I braced my hands against his chest and took a step back. His mouth curved in a small smile. We both knew that the distance between us was only because he allowed it.

“Show me the memory, Thanatos.”

He flicked a glance behind me. “You’ll want to be touching me for this, whoever you are.”

“There’s more than audio?”

“He was blinded before he was killed. I can place us in his mind for the moments before his death and perhaps his other senses will provide additional information.”

Thanatos extended a hand and Raphael took it. Honey gold skin against snow pale. 

He cupped my cheek with his other hand and the world fell away.

 

Worry pressed at the corners of my mind. Worry and fear. Cold sweat slid down my spine. Ice settled in my bones, already always cold because of Time’s harrying.

I looked down to see my gnarled, age-spotted hands shaking so hard I had to erase the last sentence I typed in onto my phone.

No. This wasn’t me.

I reached into my core and remembered, pulling forth enough of my memories to maintain my sense of self.

Losing yourself was always a danger when you entered a person’s consciousness and more so when it was a dying person’s last memories. Placing yourself within a dead person’s memories, that was foolhardiest of all. It was common for those who tried such a thing to be sucked into the dead person’s body, forcibly assimilated by the physical in search of the intangible. If not careful, you could find yourself with a whole new body. Unfortunately, since usually humans died for a reason, you could find yourself going the way of the previous soul in a hurry.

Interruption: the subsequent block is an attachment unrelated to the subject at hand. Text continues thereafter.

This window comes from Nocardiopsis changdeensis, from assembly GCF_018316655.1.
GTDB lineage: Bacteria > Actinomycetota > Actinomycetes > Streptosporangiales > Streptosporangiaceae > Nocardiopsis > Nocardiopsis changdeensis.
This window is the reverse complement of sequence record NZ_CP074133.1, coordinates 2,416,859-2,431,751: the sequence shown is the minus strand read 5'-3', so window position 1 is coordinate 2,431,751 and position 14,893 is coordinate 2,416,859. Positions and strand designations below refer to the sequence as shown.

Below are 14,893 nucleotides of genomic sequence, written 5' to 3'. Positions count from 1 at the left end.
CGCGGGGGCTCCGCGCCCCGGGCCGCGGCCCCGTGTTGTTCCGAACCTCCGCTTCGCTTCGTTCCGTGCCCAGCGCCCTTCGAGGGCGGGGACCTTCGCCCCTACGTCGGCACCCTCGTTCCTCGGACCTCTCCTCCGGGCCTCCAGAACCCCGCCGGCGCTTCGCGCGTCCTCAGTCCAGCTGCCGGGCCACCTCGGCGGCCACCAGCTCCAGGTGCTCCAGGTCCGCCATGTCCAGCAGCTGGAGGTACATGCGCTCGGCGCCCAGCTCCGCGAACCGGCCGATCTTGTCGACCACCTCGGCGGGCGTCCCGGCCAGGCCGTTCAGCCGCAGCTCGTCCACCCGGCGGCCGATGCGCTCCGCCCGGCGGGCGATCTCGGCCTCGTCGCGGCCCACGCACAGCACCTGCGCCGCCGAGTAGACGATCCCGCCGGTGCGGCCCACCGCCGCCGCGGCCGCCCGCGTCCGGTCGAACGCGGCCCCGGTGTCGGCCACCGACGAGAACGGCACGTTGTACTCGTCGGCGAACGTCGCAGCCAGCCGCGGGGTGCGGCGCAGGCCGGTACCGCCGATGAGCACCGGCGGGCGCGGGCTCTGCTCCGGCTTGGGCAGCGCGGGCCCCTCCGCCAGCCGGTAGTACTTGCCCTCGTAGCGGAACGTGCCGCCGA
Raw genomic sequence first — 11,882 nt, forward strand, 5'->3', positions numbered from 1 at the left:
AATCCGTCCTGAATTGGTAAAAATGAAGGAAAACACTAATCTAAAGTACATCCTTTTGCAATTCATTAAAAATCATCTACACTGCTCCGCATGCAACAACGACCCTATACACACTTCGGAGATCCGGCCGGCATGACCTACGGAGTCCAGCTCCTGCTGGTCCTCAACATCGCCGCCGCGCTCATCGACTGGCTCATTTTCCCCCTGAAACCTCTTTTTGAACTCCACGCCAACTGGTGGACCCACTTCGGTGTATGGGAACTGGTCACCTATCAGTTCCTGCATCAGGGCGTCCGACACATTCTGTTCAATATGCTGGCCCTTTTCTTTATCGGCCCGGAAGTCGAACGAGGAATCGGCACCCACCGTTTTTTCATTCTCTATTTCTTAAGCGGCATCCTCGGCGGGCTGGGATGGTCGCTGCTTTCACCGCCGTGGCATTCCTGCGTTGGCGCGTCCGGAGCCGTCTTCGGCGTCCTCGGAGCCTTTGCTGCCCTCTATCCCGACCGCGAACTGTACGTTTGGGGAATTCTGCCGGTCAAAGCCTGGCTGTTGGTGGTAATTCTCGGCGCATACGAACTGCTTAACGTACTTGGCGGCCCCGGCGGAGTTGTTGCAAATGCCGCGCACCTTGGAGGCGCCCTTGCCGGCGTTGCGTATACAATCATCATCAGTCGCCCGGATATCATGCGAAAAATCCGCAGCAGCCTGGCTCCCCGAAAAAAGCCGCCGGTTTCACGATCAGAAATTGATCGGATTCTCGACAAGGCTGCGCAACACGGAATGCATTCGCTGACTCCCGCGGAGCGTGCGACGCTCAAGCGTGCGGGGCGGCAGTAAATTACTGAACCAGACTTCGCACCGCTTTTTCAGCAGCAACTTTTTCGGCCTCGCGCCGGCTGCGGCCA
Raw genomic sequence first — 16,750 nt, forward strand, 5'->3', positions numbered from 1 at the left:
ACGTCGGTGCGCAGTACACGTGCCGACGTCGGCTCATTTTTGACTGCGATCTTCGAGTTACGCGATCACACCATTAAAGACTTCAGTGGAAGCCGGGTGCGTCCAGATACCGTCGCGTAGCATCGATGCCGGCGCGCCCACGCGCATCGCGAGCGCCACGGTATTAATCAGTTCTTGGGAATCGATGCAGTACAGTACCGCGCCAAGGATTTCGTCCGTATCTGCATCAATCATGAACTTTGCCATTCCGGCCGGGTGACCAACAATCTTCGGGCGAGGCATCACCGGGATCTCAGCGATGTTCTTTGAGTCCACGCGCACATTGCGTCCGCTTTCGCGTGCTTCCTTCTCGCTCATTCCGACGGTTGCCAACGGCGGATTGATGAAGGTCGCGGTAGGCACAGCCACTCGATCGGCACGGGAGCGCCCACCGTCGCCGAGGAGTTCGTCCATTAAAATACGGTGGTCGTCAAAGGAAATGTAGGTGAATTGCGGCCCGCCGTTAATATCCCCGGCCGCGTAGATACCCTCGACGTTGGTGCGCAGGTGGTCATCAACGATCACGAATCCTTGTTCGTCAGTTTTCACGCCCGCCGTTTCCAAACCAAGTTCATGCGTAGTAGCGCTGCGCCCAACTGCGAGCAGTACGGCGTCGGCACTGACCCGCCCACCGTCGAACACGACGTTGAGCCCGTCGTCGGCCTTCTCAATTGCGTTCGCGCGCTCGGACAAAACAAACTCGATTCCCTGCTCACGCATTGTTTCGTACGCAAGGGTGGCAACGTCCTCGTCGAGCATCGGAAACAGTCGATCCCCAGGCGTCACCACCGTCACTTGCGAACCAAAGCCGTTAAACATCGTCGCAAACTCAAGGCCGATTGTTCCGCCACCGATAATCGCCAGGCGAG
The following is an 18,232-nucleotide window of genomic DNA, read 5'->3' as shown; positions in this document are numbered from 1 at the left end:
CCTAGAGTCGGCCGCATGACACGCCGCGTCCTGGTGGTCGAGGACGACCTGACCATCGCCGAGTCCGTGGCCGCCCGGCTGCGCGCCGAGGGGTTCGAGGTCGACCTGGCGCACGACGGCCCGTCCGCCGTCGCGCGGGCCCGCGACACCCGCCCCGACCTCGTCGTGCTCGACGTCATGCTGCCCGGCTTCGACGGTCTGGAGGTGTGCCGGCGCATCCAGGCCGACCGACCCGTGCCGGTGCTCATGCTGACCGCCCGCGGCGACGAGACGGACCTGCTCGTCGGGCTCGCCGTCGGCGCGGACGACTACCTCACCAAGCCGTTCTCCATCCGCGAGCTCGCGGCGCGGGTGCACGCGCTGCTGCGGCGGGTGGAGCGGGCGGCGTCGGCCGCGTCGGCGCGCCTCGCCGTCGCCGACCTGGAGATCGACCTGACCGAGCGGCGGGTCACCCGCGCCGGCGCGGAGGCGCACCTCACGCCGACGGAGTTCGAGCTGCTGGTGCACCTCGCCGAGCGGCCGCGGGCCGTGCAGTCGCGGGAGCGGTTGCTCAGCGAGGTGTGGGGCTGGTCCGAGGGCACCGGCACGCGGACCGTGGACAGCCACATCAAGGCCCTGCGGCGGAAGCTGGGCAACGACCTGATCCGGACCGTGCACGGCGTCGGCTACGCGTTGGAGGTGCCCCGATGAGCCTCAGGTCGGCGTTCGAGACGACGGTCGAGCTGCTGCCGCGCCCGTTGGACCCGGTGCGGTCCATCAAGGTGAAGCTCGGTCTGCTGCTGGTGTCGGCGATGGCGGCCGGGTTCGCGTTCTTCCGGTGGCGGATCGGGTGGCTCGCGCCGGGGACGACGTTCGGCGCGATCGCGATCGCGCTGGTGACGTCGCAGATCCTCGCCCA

The doors of the church opened and the sharp acridity of sulfur wafted in. John Miller raised his head. Panic seized his breath. An explosion of light. Pain. And then there was nothing but darkness. John Miller shook so hard his muscles were on the verge of cramping.

He straightened his back and looked straight ahead, something I did not really expect from his fear before.

“What do you wish from me, demon?”

A low laugh. Dark and sultry, the sound wrapped around him like a courtesan’s perfume and curled deep. He tensed as arousal bit deep into unwilling flesh.

“I want the names of the Watchers under your care, good reverend.”

“No.” His hands gripped the phone so hard the plastic let out a squeak of protest.

A phantom hand wrapped around his cock. “Come now. I can make this hard for you or very, very hard. Is your silent god truly worth your devotion?”

“Heavenly Father,  I pray you sanctify me. King of kings, I beseech your protection against temptation. Lord of the Hosts, I entreat that you cast out all forces of evil, within and without…”

A phantom hand cinched around his throat, cutting off his prayer. ”Useless as it may be, I find blind devotion to be so very irritating.”

The hand around his cock tightened. Pain erupted as sharp nails scored his skin.

“Now, I will ask you once more, nicely. Where can I find the remaining Watchers?”

“My Lord, my Father, my Sovereign of all that is good and holy..” John Miller forced the words out as soon as the hand loosened enough for him to speak.

The voice sighed.

Just as the first wave of pain hit, I felt a tug on my spirit. More than happy to leave, I caught hold of the thread binding me to my body and slid back.

 

 

“Well. That was certainly different.” Raphael’s voice. Dry, with an edge.

I forced my eyes open. It felt like I’d been hit with a truck. Twice.

I blinked. I lay on a pew atop the cushions and my head was pillowed on Thanatos’ thigh.

Not good. I didn’t want to be this vulnerable around him.

Thanatos laid a land on my stomach and pinned me in place. “Don’t move just yet. Your spirit has not fully settled.”

“I’m not a newborn godling, Thanatos, that my spirit would shake free so easily.” I kept my words light but I knew that he was right to keep me prone. That one twitch let me know I was in no condition to be too careless.

“That lie is truly insulting in its transparency.” His voice was harsh.

“Thanatos…”

“What does he mean?” Raphael crouched beside me.

I stared at him. “Nothing of import to you, I’m certain.”

His brows drew together and his gaze lifted. “Since she’s being contrary, perhaps you’ll tell me.”

“The ties holding her to this earthly shell are weakening due to the body’s aging. If she is not careful, her essence could slip free.”

“That is bad?”